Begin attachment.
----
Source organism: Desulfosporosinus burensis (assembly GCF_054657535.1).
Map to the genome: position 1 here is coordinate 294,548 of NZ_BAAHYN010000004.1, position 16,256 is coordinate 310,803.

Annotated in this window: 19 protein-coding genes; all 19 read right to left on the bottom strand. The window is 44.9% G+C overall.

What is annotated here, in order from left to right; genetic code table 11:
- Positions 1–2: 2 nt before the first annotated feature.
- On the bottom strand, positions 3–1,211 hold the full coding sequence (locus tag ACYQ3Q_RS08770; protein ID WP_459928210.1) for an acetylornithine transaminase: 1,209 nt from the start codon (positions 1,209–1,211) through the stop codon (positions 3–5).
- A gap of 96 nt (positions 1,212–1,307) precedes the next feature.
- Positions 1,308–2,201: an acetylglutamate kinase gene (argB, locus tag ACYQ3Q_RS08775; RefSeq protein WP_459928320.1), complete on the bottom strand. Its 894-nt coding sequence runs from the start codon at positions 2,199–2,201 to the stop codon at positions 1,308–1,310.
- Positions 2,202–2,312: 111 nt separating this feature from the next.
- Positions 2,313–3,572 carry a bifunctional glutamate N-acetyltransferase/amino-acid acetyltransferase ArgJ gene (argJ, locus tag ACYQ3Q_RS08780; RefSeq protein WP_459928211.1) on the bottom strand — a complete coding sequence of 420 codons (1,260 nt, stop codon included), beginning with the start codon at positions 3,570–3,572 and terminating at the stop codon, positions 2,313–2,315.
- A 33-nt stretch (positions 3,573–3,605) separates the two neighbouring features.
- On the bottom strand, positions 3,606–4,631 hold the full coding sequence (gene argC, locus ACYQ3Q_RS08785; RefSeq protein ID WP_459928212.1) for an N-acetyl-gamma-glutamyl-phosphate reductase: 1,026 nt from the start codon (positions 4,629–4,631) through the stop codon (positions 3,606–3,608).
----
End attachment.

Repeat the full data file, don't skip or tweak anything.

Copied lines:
Source organism: Desulfosporosinus burensis (assembly GCF_054657535.1).
Map to the genome: position 1 here is coordinate 294,548 of NZ_BAAHYN010000004.1, position 16,256 is coordinate 310,803.

Annotated in this window: 19 protein-coding genes; all 19 read right to left on the bottom strand. The window is 44.9% G+C overall.

What is annotated here, in order from left to right; genetic code table 11:
- Positions 1–2: 2 nt before the first annotated feature.
- On the bottom strand, positions 3–1,211 hold the full coding sequence (locus tag ACYQ3Q_RS08770; protein ID WP_459928210.1) for an acetylornithine transaminase: 1,209 nt from the start codon (positions 1,209–1,211) through the stop codon (positions 3–5).
- A gap of 96 nt (positions 1,212–1,307) precedes the next feature.
- Positions 1,308–2,201: an acetylglutamate kinase gene (argB, locus tag ACYQ3Q_RS08775; RefSeq protein WP_459928320.1), complete on the bottom strand. Its 894-nt coding sequence runs from the start codon at positions 2,199–2,201 to the stop codon at positions 1,308–1,310.
- Positions 2,202–2,312: 111 nt separating this feature from the next.
- Positions 2,313–3,572 carry a bifunctional glutamate N-acetyltransferase/amino-acid acetyltransferase ArgJ gene (argJ, locus tag ACYQ3Q_RS08780; RefSeq protein WP_459928211.1) on the bottom strand — a complete coding sequence of 420 codons (1,260 nt, stop codon included), beginning with the start codon at positions 3,570–3,572 and terminating at the stop codon, positions 2,313–2,315.
- A 33-nt stretch (positions 3,573–3,605) separates the two neighbouring features.
- On the bottom strand, positions 3,606–4,631 hold the full coding sequence (gene argC, locus ACYQ3Q_RS08785; RefSeq protein ID WP_459928212.1) for an N-acetyl-gamma-glutamyl-phosphate reductase: 1,026 nt from the start codon (positions 4,629–4,631) through the stop codon (positions 3,606–3,608).